By Julie Shapiro
BATTERY PARK CITY — The ribbon cutting of the new West Thames Park Thursday afternoon included an unexpected guest: the tire swing that was removed in May after two children were injured while riding it.
The State Department of Transportation, which built the park, re-installed the tire swing on Thursday exactly as it was before, but with a sign warning that it is only for children 48 inches and under, and that children should sit while riding it.
“As long as people follow those specification, everyone should be alright,” said Adam Levine, spokesman for the state DOT.
Justine Cuccia, a Battery Park City resident whose 8-year-old daughter sustained a lump after striking her head on the swing’s wooden beam in May, was upset to see the tire back in operation on Thursday.
“I’m outraged that they put this up,” she said. “Concerned parents will not allow this to stay.”
Cuccia stood beside the swing warning parents and children not to use it. Her daughter and the other girl who were injured on the day the playground opened in May were sitting on the swing and are both around 48 inches tall, she said.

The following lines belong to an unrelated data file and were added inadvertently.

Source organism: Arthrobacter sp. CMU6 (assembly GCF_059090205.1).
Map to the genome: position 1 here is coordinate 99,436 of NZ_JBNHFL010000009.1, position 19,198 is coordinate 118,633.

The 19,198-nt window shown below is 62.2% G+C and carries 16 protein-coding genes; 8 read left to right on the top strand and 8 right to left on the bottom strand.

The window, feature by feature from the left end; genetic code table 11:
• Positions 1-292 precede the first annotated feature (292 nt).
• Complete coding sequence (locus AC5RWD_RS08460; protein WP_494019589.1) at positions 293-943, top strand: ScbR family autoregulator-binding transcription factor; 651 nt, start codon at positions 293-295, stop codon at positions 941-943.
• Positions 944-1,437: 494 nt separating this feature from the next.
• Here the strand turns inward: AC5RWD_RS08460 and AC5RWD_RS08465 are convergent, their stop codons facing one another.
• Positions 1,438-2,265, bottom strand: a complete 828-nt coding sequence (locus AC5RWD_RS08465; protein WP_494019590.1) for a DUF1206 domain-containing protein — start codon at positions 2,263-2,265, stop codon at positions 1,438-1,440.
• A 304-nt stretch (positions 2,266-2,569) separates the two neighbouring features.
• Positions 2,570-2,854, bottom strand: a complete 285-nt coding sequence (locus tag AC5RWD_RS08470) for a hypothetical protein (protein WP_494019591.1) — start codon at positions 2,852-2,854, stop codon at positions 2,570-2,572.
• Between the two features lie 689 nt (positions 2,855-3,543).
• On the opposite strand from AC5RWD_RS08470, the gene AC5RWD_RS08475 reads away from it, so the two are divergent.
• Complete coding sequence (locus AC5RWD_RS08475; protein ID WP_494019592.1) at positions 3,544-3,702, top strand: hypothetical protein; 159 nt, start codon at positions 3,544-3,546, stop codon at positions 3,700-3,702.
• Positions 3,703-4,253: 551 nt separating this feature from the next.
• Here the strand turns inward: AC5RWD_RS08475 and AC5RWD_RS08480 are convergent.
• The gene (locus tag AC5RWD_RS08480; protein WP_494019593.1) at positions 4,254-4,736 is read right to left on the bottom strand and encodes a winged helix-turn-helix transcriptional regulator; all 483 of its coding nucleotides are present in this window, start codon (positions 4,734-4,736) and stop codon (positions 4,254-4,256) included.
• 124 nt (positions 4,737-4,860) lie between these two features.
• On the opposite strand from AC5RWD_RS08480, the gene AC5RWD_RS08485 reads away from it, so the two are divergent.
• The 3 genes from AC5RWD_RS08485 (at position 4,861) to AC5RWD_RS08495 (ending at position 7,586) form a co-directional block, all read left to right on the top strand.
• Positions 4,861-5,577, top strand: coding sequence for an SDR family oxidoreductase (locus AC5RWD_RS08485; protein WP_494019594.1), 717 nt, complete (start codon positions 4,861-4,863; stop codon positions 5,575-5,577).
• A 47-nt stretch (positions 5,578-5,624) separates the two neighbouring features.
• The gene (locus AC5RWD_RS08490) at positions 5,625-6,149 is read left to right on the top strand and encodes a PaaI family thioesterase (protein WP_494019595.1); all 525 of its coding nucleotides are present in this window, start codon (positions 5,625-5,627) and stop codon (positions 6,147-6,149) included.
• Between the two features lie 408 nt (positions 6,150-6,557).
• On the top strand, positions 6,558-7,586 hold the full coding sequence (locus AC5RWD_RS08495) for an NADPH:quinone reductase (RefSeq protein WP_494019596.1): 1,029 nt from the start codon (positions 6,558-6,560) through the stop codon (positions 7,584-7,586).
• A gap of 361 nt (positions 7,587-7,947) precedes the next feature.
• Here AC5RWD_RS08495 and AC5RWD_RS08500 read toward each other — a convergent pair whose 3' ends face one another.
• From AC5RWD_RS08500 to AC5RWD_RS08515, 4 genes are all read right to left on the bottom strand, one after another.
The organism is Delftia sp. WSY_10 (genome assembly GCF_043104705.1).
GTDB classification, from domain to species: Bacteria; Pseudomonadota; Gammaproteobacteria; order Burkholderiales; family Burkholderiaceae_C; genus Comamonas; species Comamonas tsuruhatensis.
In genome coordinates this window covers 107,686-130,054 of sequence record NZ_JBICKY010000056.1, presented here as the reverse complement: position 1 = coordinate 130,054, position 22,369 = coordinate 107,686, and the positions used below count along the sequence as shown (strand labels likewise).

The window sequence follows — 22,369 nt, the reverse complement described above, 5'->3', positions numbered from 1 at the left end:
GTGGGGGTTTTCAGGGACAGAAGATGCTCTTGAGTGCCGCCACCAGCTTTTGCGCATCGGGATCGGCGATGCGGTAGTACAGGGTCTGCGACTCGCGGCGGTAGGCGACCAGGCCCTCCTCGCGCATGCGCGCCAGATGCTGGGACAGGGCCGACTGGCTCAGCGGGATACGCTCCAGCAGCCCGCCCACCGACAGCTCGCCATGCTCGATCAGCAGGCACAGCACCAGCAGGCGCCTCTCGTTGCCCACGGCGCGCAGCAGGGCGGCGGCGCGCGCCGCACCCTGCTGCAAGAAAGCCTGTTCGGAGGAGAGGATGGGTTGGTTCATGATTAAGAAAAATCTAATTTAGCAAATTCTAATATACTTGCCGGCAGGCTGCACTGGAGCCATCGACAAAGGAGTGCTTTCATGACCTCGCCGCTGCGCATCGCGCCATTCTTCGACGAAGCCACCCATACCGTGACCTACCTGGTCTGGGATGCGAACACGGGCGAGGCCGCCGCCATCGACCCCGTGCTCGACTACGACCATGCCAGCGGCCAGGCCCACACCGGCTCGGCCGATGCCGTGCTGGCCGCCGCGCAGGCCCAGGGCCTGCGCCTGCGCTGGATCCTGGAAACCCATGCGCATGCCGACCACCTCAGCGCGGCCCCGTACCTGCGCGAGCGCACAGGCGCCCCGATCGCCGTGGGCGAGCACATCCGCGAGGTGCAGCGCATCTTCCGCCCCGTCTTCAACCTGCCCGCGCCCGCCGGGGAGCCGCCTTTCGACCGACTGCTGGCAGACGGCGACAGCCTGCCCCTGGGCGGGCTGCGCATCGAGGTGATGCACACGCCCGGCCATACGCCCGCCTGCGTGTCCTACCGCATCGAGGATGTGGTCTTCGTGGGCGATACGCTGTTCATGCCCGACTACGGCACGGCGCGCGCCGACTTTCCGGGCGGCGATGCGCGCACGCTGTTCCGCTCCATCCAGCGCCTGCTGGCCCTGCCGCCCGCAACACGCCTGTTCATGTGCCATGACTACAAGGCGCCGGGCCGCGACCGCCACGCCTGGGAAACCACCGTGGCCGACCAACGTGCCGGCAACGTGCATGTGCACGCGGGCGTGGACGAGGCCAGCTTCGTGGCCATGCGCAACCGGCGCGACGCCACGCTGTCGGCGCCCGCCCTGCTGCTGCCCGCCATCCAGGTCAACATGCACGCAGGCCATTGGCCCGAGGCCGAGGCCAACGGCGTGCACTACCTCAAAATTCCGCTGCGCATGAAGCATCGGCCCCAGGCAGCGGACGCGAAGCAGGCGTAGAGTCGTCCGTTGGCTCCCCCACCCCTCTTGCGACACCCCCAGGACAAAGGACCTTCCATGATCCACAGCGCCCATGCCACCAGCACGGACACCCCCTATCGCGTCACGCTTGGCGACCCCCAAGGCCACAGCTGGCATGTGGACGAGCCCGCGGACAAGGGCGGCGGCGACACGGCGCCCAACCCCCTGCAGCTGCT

Levine said the state studied the swing and spoke to the manufacturer, and found that the swing met all requirements. An identical one has functioned with no problems for a decade in the Bronx, Levine said.
After the DOT presented its report to the Battery Park City Authority, the authority signed off on re-installing the swing.
“DOT has said to us that it is functioning properly,” said Leticia Remauro, spokeswoman for the BPCA.
Kids at the park for its official opening Thursday were blissfully unaware of the tire swing controversy. They took advantage of the free hot dogs, sodas and balloons while officials feted the collaborative process that determined the park’s design, which includes a playground with water features, a lawn, separate adult and children’s basketball courts, community gardens and a dog run.
Children from the Battery Park City Day Nursery shared their assessment of the park with the gathered crowd — “I like to run around,” one girl confided into the microphone — and then helped to cut the ceremonial red ribbon.